Solar Air Heating: Again, there are reputable manufacturers for heating air [ulr=http://www.northerntool.com/shop/tools/product_200328805_200328805?cm_ven=Aggregates&cm_cat=Google&cm_pla=Alternative%20%2B%20Renewable%20Energy%3ESolar%20Panels%20%2B%20Accessories&cm_ite=456302?ci_src=14110944&ci_sku=456302] like this one [/url] – these basically work by convection- drawing cool air from the floor of your house and pushing it back in at the ceiling warmed to a nice temp.  This will augment a traditional heating system, or even a wood stove by raising temps into the 60s or so -  It doesn’t take a lot of propane tank fill- ups to pay off a single or two panel collector of this type.  However, again, there are cheaper DYI solutions to consider like this one – obviously this doesn’t nothing to store heat for later, so its only helping heat a structure during the day.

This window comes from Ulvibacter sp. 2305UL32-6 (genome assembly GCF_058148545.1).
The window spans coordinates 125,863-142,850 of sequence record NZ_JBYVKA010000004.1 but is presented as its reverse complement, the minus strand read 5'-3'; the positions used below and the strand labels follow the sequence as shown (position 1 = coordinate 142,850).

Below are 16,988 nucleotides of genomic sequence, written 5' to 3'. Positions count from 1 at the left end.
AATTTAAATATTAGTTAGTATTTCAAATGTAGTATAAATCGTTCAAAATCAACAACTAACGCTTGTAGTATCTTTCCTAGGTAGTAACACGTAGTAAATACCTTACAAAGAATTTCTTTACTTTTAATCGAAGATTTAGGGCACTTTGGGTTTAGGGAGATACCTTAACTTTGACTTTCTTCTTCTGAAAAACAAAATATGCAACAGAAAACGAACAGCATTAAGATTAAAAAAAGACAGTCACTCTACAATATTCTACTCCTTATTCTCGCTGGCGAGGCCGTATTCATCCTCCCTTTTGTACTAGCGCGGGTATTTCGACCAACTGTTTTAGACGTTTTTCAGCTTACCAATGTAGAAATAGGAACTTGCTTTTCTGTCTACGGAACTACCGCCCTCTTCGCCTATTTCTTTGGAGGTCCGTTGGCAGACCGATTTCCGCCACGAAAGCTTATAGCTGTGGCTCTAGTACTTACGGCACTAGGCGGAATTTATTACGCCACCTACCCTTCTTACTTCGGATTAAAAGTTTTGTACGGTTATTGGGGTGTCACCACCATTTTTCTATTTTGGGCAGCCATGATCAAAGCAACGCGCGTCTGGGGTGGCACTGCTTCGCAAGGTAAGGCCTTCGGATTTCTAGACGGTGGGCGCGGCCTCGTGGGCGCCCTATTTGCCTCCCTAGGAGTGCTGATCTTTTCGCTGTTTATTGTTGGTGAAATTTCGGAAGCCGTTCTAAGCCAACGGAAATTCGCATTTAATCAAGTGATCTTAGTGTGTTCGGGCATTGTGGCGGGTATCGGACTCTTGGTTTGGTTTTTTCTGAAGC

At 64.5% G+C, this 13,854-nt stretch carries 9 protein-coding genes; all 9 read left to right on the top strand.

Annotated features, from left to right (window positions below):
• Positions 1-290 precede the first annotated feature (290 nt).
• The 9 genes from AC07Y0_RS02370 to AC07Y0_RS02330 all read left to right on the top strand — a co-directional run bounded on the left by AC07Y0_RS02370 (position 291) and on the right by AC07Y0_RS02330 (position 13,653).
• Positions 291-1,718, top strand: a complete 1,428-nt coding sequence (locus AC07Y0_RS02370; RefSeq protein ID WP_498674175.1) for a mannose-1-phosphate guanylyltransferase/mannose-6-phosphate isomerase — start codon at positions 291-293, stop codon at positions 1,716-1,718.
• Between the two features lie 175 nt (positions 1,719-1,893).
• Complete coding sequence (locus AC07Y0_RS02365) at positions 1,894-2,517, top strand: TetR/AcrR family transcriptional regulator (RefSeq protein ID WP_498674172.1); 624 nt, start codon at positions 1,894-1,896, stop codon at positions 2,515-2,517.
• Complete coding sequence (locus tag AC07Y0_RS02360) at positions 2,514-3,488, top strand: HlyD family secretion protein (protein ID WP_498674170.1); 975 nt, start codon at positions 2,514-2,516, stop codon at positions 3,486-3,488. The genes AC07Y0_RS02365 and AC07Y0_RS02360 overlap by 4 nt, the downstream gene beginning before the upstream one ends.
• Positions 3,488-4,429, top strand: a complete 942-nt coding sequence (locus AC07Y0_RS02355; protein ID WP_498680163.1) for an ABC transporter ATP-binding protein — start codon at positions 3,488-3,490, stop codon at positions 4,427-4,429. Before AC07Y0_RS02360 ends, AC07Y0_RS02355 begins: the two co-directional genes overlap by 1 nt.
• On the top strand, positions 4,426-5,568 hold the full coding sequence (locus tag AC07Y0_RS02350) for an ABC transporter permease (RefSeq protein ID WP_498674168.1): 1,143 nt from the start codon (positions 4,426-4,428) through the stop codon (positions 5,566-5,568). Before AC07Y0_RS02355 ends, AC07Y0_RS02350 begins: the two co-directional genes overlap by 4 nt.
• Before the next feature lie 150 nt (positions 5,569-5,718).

Conservation: Yeah, you have to reduce the power you use to make these technologies work for you.  That means good insulation for heating, and more energy efficient appliances.  One of the more fascinating things at the Self-reliance Expo was the mix of Greens and Conservatives. I am sure the greens were surprised  to see so many “Don’t Tread on Me” t-shirts.  It irks me somewhat to be pushed into doing exactly what they want me to do – by their deliberate sabotage of our currency and fuel production , but the hard economics of $120/barrel oil will do that to everyone.  #1 is the fridge.  It runs nearly constantly and is a huge energy draw.  There are Fridges especially made for solar applications, and they are good- good and ugly. If you have a wife, don’t even bother looking. Get an energy star top/bottom freezer/fridge WITHOUT Ice in the door. It’s a reasonable compromise.  Alternatively, you can  MAKE a very efficient  fridge from a Chest Freezer. if your wife will let you get away with that.  Second you need to deal with the “heat bulbs” – I tried these recently and I am pleased with them – a little directional however, and it is a different  color spectrum –more like a CCFL.  However, these LED bulbs should last a lot longer than the CCFLs (in my experience the CCFLs don’t last if they are turned on/off too often)    They are certainly bright enough- we usually dim them.